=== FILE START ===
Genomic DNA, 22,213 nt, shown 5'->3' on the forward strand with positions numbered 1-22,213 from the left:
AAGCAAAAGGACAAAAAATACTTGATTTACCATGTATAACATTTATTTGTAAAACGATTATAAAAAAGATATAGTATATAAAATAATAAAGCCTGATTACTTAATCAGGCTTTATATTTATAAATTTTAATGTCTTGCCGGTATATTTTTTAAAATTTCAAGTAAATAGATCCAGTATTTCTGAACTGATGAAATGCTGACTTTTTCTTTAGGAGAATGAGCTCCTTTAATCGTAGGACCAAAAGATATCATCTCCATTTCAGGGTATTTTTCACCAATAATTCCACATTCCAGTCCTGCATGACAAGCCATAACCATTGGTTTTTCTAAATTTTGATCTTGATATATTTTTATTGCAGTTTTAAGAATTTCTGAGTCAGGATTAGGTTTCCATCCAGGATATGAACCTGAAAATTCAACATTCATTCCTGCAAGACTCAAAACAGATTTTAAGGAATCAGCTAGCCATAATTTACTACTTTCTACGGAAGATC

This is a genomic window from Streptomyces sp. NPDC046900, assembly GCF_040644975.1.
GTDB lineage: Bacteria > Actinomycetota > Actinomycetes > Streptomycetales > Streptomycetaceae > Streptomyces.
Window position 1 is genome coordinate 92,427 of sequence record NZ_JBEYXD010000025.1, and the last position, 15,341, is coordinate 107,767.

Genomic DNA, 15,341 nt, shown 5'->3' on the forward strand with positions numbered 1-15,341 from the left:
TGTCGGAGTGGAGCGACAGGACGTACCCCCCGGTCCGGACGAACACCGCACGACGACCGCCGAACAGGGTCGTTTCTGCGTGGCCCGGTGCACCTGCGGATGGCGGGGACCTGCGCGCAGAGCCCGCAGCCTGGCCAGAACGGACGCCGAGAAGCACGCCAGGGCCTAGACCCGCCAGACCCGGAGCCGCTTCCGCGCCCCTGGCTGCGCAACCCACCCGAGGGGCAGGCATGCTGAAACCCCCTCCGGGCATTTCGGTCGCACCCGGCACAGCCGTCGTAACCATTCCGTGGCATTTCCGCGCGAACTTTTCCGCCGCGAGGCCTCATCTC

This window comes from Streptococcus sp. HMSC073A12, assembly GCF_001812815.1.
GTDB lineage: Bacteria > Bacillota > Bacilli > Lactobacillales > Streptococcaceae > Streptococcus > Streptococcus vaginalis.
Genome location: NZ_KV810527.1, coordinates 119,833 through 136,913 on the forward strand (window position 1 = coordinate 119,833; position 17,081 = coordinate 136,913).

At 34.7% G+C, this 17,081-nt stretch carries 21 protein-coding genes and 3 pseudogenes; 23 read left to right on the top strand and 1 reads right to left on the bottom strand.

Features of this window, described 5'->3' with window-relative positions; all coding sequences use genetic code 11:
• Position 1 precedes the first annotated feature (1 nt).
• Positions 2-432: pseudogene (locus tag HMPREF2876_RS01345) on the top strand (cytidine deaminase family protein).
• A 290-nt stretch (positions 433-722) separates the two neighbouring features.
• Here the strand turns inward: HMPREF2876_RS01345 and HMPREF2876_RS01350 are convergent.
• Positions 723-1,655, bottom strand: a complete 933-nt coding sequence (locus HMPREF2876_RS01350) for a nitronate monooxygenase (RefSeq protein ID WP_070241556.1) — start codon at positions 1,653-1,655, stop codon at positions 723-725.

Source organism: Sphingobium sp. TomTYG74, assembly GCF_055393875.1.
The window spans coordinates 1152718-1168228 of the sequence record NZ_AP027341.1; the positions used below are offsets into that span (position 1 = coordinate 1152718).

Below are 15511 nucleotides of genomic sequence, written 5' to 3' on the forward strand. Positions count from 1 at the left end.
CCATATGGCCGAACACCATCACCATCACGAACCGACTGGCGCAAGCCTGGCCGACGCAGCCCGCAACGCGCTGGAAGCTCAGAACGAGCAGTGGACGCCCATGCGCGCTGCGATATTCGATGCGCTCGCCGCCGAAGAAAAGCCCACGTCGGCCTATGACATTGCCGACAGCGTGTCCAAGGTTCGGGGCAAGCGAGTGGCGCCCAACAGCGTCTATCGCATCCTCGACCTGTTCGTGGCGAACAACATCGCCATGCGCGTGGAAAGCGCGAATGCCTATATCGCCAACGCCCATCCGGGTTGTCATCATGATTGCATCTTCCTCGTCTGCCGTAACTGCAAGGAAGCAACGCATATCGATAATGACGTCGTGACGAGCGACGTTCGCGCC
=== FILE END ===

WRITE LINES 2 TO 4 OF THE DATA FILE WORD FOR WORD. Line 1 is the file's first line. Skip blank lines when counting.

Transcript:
AAGCAAAAGGACAAAAAATACTTGATTTACCATGTATAACATTTATTTGTAAAACGATTATAAAAAAGATATAGTATATAAAATAATAAAGCCTGATTACTTAATCAGGCTTTATATTTATAAATTTTAATGTCTTGCCGGTATATTTTTTAAAATTTCAAGTAAATAGATCCAGTATTTCTGAACTGATGAAATGCTGACTTTTTCTTTAGGAGAATGAGCTCCTTTAATCGTAGGACCAAAAGATATCATCTCCATTTCAGGGTATTTTTCACCAATAATTCCACATTCCAGTCCTGCATGACAAGCCATAACCATTGGTTTTTCTAAATTTTGATCTTGATATATTTTTATTGCAGTTTTAAGAATTTCTGAGTCAGGATTAGGTTTCCATCCAGGATATGAACCTGAAAATTCAACATTCATTCCTGCAAGACTCAAAACAGATTTTAAGGAATCAGCTAGCCATAATTTACTACTTTCTACGGAAGATC

This is a genomic window from Streptomyces sp. NPDC046900, assembly GCF_040644975.1.
GTDB lineage: Bacteria > Actinomycetota > Actinomycetes > Streptomycetales > Streptomycetaceae > Streptomyces.